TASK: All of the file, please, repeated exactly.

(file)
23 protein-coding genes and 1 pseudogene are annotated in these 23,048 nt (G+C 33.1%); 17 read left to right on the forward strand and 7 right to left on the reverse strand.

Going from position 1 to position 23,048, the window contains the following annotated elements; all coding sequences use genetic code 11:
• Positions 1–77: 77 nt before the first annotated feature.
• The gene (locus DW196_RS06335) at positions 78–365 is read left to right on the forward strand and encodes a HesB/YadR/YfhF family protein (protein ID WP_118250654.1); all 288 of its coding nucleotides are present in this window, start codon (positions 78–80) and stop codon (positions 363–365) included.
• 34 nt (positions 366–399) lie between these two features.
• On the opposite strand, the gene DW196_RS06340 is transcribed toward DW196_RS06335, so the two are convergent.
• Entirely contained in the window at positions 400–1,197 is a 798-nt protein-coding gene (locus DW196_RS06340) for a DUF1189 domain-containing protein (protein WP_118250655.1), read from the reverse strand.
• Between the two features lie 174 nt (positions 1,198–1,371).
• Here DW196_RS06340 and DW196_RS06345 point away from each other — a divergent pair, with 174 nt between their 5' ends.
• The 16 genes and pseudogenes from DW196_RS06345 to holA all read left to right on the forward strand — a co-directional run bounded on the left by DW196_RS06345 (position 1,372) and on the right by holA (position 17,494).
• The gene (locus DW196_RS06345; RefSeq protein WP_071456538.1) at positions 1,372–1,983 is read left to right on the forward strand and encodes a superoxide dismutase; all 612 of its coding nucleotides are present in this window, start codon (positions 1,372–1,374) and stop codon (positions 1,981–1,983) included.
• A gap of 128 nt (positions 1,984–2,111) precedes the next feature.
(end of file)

23 protein-coding genes and 1 pseudogene are annotated in these 23,048 nt (G+C 33.1%); 17 read left to right on the forward strand and 7 right to left on the reverse strand.

Going from position 1 to position 23,048, the window contains the following annotated elements; all coding sequences use genetic code 11:
• Positions 1–77: 77 nt before the first annotated feature.
• The gene (locus DW196_RS06335) at positions 78–365 is read left to right on the forward strand and encodes a HesB/YadR/YfhF family protein (protein ID WP_118250654.1); all 288 of its coding nucleotides are present in this window, start codon (positions 78–80) and stop codon (positions 363–365) included.
• 34 nt (positions 366–399) lie between these two features.
• On the opposite strand, the gene DW196_RS06340 is transcribed toward DW196_RS06335, so the two are convergent.
• Entirely contained in the window at positions 400–1,197 is a 798-nt protein-coding gene (locus DW196_RS06340) for a DUF1189 domain-containing protein (protein WP_118250655.1), read from the reverse strand.
• Between the two features lie 174 nt (positions 1,198–1,371).
• Here DW196_RS06340 and DW196_RS06345 point away from each other — a divergent pair, with 174 nt between their 5' ends.
• The 16 genes and pseudogenes from DW196_RS06345 to holA all read left to right on the forward strand — a co-directional run bounded on the left by DW196_RS06345 (position 1,372) and on the right by holA (position 17,494).
• The gene (locus DW196_RS06345; RefSeq protein WP_071456538.1) at positions 1,372–1,983 is read left to right on the forward strand and encodes a superoxide dismutase; all 612 of its coding nucleotides are present in this window, start codon (positions 1,372–1,374) and stop codon (positions 1,981–1,983) included.
• A gap of 128 nt (positions 1,984–2,111) precedes the next feature.